Headshot of Debra Laefer
  •  Debra Laefer (Principal Investigator) – Professor of Urban Informatics at CUSP
  • Thomas Kirchner (Co-Principal Investigator) – NYU School of Global Public Health

Researchers are already in the field recording potential hot spots outside hospitals and mass transit hubs to record what people are touching — and thus the most likely surfaces to carry the coronavirus.

Virus mapping dates to 1854, when John Snow traced the source of a cholera epidemic in London to infected wells. NYU teams, however, will use geospatial data to pioneer a more accurate and effective tool for this virus: 3D mapping.

This study will also lay the groundwork for machine learning models to speed the analysis of how a virus spreads in urban areas. Its documentation and modeling could easily be applied to airports, grocery stores, and playgrounds — anywhere large groups of people come, touch things, and leave.

The lead investigator for the DETER project is Debra Laefer, a professor of civil and urban engineering at NYU Tandon who also serves as a professor of urban informatics and director of citizen science at its Center for Urban Science and Progress (CUSP); the co-leader for the project is Thomas Kirchner, director of the NYU mobile health lab and an assistant professor of social and behavioral sciences at the NYU School of Global Public Health.

Project Abstract

The DETER project will collect data sets that can transform the study of virus transmission from two-dimensional mapping exercises into highly detailed, three-dimensional propagation models to better equip communities with the information they need for improved disease tracking, community-transmission prediction, and preventative disinfection strategies. The project will provide new types of data related to human behavior when leaving healthcare facilities that will allow more localized disease transmission models to be created. The project will track human behavior in terms of where people go (e.g. bus, coffee shop) and how they physically interact with the environment (i.e. what they touch and for how long). The project will immediately make publicly available data that could be critical for modeling virus-based outbreaks including predicting further community transmission during the current COVID-19 pandemic.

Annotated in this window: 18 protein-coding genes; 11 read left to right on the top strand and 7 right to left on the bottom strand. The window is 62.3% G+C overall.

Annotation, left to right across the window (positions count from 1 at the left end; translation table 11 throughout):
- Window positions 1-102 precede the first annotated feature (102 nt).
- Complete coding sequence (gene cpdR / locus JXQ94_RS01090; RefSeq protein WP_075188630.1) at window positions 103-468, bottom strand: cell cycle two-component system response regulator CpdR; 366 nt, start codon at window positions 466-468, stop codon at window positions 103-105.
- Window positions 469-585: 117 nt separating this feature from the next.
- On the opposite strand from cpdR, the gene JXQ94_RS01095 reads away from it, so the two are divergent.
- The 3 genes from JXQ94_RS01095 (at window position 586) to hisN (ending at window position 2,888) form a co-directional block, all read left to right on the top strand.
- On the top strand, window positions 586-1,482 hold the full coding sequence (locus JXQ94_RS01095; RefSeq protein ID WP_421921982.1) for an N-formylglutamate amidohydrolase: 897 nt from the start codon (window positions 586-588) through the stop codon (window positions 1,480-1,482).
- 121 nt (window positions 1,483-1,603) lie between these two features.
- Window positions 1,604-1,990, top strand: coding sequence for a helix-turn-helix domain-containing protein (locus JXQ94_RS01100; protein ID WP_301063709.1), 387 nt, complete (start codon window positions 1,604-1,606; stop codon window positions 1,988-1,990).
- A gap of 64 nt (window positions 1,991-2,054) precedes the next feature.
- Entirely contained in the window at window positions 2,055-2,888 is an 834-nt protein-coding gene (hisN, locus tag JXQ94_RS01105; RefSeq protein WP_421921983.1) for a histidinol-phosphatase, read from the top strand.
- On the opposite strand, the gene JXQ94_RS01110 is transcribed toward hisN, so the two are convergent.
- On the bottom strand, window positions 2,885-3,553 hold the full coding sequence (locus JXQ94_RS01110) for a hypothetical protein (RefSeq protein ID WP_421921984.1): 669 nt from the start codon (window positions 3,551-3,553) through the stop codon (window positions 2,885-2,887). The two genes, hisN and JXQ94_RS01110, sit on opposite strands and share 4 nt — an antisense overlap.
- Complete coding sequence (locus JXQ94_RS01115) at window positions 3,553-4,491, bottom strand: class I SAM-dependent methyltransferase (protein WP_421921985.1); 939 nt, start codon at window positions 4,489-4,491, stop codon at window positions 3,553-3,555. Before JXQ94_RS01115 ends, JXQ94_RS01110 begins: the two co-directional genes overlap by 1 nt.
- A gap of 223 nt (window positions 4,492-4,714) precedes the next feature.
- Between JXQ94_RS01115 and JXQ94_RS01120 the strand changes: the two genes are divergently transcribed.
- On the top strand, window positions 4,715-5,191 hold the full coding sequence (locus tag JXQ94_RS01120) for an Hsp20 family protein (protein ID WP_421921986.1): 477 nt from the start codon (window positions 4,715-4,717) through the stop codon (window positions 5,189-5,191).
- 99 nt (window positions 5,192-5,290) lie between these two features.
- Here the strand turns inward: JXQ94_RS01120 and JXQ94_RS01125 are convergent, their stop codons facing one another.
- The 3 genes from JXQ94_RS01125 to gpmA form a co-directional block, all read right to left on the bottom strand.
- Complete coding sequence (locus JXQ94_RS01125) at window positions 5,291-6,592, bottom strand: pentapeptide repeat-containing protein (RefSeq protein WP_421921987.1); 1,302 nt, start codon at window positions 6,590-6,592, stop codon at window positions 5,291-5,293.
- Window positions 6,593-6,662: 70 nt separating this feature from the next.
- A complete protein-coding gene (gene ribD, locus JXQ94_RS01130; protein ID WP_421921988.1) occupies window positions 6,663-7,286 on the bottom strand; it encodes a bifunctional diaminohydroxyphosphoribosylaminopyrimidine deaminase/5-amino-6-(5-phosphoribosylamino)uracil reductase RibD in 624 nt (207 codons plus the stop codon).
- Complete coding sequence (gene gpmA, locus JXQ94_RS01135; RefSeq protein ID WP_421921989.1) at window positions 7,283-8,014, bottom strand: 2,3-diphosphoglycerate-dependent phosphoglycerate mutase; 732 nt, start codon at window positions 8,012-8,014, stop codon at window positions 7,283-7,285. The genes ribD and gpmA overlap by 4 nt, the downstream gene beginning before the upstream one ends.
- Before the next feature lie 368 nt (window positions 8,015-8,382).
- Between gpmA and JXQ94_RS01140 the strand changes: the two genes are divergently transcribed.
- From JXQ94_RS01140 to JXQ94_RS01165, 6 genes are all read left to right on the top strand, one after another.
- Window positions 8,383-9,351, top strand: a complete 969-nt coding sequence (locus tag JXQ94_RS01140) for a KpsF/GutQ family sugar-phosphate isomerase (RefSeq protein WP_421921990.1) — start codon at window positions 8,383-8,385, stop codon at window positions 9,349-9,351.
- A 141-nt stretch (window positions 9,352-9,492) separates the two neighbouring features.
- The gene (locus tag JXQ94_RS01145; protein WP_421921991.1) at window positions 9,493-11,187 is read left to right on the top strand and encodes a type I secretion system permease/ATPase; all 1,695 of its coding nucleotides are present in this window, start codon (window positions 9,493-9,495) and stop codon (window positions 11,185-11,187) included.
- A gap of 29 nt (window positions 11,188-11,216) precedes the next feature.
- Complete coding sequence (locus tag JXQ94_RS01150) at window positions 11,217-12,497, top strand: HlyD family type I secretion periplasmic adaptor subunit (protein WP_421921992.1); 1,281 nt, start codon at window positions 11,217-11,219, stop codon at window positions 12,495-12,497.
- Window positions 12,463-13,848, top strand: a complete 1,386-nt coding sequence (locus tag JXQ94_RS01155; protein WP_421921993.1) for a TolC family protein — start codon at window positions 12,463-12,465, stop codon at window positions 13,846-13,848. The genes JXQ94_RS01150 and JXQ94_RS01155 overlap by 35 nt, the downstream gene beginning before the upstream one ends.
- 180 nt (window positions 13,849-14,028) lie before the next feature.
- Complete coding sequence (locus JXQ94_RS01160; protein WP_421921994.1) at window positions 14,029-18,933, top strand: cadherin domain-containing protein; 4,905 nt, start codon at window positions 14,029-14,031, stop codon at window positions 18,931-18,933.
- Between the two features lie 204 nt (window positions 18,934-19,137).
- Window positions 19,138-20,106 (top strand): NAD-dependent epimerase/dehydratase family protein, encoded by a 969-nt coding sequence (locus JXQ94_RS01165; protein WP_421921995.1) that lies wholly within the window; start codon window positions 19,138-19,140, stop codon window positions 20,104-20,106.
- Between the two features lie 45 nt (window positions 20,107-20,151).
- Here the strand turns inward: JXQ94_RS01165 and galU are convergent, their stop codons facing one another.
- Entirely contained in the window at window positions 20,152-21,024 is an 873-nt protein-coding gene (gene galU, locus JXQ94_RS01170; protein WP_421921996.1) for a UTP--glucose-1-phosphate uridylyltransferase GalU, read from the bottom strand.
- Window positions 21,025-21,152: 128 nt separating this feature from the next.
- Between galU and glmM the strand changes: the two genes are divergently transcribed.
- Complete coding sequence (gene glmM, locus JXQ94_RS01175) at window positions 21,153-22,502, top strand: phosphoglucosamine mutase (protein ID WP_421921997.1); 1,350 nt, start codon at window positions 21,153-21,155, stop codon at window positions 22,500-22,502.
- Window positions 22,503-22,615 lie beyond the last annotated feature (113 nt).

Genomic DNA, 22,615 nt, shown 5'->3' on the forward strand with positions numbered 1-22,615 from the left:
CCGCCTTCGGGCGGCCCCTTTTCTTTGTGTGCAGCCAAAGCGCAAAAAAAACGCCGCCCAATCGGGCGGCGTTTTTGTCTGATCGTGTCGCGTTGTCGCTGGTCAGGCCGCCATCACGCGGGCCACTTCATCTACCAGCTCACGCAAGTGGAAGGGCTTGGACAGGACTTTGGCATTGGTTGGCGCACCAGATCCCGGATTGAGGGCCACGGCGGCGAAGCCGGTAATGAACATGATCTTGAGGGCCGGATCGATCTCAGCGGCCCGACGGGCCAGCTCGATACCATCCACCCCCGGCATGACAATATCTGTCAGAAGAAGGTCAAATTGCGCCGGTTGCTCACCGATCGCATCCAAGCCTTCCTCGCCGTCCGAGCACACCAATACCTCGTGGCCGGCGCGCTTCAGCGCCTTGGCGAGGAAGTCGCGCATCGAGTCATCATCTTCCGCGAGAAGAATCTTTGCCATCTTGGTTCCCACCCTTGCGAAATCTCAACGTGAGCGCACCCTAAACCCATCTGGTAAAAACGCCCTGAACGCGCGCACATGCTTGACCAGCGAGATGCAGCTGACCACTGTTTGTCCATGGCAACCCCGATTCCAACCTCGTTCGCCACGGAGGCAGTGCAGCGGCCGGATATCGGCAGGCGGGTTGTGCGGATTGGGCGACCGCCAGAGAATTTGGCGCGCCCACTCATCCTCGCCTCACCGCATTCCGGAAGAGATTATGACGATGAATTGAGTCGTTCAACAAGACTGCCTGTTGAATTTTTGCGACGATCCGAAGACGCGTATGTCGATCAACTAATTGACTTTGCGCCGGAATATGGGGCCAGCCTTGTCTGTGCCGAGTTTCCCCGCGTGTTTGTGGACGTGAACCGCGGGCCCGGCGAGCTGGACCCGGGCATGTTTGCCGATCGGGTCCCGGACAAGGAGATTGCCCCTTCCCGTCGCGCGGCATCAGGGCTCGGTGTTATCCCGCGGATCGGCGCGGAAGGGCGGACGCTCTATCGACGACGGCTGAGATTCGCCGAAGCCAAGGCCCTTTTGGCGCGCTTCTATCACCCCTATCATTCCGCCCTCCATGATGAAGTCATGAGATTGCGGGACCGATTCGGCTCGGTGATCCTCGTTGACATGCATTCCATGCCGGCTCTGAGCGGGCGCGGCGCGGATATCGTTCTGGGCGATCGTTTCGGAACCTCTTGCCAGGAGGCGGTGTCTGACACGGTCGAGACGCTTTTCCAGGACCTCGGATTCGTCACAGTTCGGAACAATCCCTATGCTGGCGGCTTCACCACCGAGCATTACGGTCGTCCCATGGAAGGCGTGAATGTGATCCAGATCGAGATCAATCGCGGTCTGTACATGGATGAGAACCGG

Community-transmission is responsible for over three-quarters of the COVID-19 cases in the US. Yet, current models do not consider localized behavior to predict virus transmission or the extent of propagation within individualized settings and their surrounding communities. The DETER project will provide such data and demonstrate new three-dimensional means to understand community-level risk. The DETER project investigates how generalizable human behavior is in terms of destination selection after visiting a healthcare facility and the extent and types of hand-based interaction with the built environment. These questions will be answered through tracking individuals when leaving healthcare facilities and recording touch-based behaviors on public transportation and public accommodations. The project will provide a transferable framework and a data integration strategy that can be adopted into a wide variety of three-dimensional models and schema that will help equip researchers and local communities with better methods for predicting community-based transmission.